Q: Do SME supply chain partners face different challenges adopting GS1 standards compared to large partners? What issues do they face with aligning their information management systems? 

A: Although there are some challenges for SME partners as they often don’t have large or sophisticated in-house IT resources, technology advances over recent years with increasingly cloud-based solutions and SaaS offerings has levelled the playing field between large and small organisations in terms of available and affordable technology capabilities. Typically, though, SME partners will adopt GS1 standards largely as a result of compliance versus larger organisations that have a more proactive, strategic approach to their adoption strategies.

Q: The Australian Railway Association (ARA) recently confirmed it would adopt GS1 open global standards for identifying and marking components used in the rail sector. What does this mean for Australian rail? 

A: This decision has significant benefits for the Australian rail industry; ultimately, it will lower the cost base of the entire sector while also contributing to improved safety and service for its customers. The rail industry stands to improve the effectiveness of its overall asset management task by moving from reactive maintenance processes to more predictive maintenance of assets and business/safety critical components. This will have a positive impact on cost-to-serve and asset-optimisation outcomes.

InfraBuild recently took part in a pilot study as part of the Australian Logistics Council’s Supply Chain Standards Working Group – alongside other companies such as Toll Group and Nestle. We asked InfraBuild Customer Service and Fulfilment Manager David McNeil what specific processes InfraBuild covered in the study and what findings were revealed.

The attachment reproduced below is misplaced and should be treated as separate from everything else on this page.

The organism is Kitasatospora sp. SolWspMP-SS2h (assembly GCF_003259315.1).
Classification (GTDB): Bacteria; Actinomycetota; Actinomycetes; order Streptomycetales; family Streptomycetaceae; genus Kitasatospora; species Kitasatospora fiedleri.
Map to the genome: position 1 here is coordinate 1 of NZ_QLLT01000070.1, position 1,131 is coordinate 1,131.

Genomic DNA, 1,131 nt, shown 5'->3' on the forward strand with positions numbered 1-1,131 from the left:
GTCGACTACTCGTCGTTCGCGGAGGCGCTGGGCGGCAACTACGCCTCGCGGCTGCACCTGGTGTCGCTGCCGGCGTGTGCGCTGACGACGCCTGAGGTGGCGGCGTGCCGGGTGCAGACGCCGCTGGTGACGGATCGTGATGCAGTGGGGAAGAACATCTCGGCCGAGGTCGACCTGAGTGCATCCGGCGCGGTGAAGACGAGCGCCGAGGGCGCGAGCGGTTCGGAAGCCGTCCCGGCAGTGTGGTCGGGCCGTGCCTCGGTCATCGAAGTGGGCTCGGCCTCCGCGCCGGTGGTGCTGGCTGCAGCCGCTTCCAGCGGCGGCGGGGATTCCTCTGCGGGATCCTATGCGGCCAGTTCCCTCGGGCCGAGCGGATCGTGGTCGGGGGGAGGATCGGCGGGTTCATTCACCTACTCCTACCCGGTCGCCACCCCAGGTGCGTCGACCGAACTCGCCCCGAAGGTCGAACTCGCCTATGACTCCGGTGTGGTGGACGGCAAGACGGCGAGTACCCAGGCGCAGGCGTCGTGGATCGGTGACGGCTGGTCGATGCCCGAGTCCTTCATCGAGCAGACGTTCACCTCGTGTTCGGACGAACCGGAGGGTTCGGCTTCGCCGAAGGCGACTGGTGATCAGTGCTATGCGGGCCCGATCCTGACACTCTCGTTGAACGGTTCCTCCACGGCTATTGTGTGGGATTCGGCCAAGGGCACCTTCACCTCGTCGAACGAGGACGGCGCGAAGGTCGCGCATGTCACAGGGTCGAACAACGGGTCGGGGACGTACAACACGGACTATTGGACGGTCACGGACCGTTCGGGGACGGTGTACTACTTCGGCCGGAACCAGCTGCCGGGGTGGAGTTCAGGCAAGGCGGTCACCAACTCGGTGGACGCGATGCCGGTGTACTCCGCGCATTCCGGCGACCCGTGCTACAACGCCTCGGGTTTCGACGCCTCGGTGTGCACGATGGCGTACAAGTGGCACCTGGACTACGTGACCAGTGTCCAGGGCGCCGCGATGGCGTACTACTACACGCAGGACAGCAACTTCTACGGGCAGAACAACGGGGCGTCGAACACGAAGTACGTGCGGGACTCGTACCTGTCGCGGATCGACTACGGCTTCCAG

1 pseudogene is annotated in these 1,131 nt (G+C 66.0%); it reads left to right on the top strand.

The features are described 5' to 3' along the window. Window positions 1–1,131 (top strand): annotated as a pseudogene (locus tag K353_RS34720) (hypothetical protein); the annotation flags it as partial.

A: The pilot studies to determine the impact of adopting GDS-based technologies to track freight along a supply chain had two elements: the delivery of bundled steel rod and bar products; and the transportation of processed steel from our downstream businesses – InfraBuild Steel Centre (formerly LIBERTY OneSteel Metalcentre), ARC and InfraBuild Construction Solutions (formerly LIBERTY OneSteel Reinforcing) – to delivery sites. Demonstrable benefits were revealed. Twelve months after the start of the study, cost reductions of 11.5 per cent were recorded, realised by improving efficiencies in communication, optimising load planning and eliminating paper-based documents. An associated benefit was a reduction in the usual number of processing errors. During the trial period, InfraBuild was able to automatically validate invoices from transport suppliers, reducing administration time and eliminating manual input errors.

The consistent through-the-business implementation of GS1 product tagging is delivering significant dividends for customers in the error-free delivery of material, freeing up valuable resources and delivering savings in time and cost across multiple touchpoints in the supply chain. GS1 and its extensive global experience has been a critical contributor to this success.

For more on the InfraBuild pilot study that tested the impact of adopting GDS-based technologies to track freight supply, and the benefits that were delivered to InfraBuild customers, see GDS Improves Freight Supply Chains.